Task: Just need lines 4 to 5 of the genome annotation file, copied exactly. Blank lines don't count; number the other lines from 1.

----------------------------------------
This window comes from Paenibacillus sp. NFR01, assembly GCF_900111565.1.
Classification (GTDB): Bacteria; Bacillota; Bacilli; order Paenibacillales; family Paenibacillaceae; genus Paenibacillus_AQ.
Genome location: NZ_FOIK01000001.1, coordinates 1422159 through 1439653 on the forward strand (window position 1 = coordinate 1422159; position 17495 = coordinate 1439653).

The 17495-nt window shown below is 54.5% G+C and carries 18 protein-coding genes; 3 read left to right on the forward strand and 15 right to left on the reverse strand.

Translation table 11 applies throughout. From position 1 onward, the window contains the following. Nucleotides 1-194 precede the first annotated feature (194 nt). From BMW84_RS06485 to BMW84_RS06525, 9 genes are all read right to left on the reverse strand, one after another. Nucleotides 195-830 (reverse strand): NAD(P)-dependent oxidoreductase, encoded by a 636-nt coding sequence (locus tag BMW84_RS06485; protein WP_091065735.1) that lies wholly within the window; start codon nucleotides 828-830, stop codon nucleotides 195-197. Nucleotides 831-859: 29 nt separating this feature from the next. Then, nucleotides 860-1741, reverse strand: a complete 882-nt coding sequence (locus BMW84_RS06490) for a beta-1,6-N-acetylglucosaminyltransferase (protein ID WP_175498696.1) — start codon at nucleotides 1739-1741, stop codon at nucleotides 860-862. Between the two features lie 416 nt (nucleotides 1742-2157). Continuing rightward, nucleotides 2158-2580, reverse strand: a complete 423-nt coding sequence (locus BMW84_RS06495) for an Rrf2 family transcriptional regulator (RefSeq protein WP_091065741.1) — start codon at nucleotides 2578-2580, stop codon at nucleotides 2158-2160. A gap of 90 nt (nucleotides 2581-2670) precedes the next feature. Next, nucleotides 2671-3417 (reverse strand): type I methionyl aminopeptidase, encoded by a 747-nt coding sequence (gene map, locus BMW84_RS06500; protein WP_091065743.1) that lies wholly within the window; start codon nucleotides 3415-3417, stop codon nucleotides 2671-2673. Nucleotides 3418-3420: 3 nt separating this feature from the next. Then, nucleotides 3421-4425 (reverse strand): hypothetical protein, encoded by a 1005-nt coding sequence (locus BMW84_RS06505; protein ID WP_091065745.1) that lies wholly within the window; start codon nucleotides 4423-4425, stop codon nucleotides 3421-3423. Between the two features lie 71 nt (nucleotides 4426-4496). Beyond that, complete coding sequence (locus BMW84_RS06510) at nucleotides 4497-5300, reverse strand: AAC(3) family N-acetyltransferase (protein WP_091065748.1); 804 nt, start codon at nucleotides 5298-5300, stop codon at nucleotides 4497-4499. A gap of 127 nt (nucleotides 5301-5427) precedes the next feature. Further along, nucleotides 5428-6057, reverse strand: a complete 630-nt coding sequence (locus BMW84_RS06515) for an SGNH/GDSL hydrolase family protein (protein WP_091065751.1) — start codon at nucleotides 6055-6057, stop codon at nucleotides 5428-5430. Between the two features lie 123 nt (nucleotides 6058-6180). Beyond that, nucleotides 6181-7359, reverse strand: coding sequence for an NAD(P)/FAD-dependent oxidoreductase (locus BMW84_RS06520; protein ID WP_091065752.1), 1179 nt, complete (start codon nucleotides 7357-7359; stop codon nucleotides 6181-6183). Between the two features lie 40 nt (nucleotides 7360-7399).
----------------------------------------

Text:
The 17495-nt window shown below is 54.5% G+C and carries 18 protein-coding genes; 3 read left to right on the forward strand and 15 right to left on the reverse strand.

Translation table 11 applies throughout. From position 1 onward, the window contains the following. Nucleotides 1-194 precede the first annotated feature (194 nt). From BMW84_RS06485 to BMW84_RS06525, 9 genes are all read right to left on the reverse strand, one after another. Nucleotides 195-830 (reverse strand): NAD(P)-dependent oxidoreductase, encoded by a 636-nt coding sequence (locus tag BMW84_RS06485; protein WP_091065735.1) that lies wholly within the window; start codon nucleotides 828-830, stop codon nucleotides 195-197. Nucleotides 831-859: 29 nt separating this feature from the next. Then, nucleotides 860-1741, reverse strand: a complete 882-nt coding sequence (locus BMW84_RS06490) for a beta-1,6-N-acetylglucosaminyltransferase (protein ID WP_175498696.1) — start codon at nucleotides 1739-1741, stop codon at nucleotides 860-862. Between the two features lie 416 nt (nucleotides 1742-2157). Continuing rightward, nucleotides 2158-2580, reverse strand: a complete 423-nt coding sequence (locus BMW84_RS06495) for an Rrf2 family transcriptional regulator (RefSeq protein WP_091065741.1) — start codon at nucleotides 2578-2580, stop codon at nucleotides 2158-2160. A gap of 90 nt (nucleotides 2581-2670) precedes the next feature. Next, nucleotides 2671-3417 (reverse strand): type I methionyl aminopeptidase, encoded by a 747-nt coding sequence (gene map, locus BMW84_RS06500; protein WP_091065743.1) that lies wholly within the window; start codon nucleotides 3415-3417, stop codon nucleotides 2671-2673. Nucleotides 3418-3420: 3 nt separating this feature from the next. Then, nucleotides 3421-4425 (reverse strand): hypothetical protein, encoded by a 1005-nt coding sequence (locus BMW84_RS06505; protein ID WP_091065745.1) that lies wholly within the window; start codon nucleotides 4423-4425, stop codon nucleotides 3421-3423. Between the two features lie 71 nt (nucleotides 4426-4496). Beyond that, complete coding sequence (locus BMW84_RS06510) at nucleotides 4497-5300, reverse strand: AAC(3) family N-acetyltransferase (protein WP_091065748.1); 804 nt, start codon at nucleotides 5298-5300, stop codon at nucleotides 4497-4499. A gap of 127 nt (nucleotides 5301-5427) precedes the next feature. Further along, nucleotides 5428-6057, reverse strand: a complete 630-nt coding sequence (locus BMW84_RS06515) for an SGNH/GDSL hydrolase family protein (protein WP_091065751.1) — start codon at nucleotides 6055-6057, stop codon at nucleotides 5428-5430. Between the two features lie 123 nt (nucleotides 6058-6180). Beyond that, nucleotides 6181-7359, reverse strand: coding sequence for an NAD(P)/FAD-dependent oxidoreductase (locus BMW84_RS06520; protein ID WP_091065752.1), 1179 nt, complete (start codon nucleotides 7357-7359; stop codon nucleotides 6181-6183). Between the two features lie 40 nt (nucleotides 7360-7399).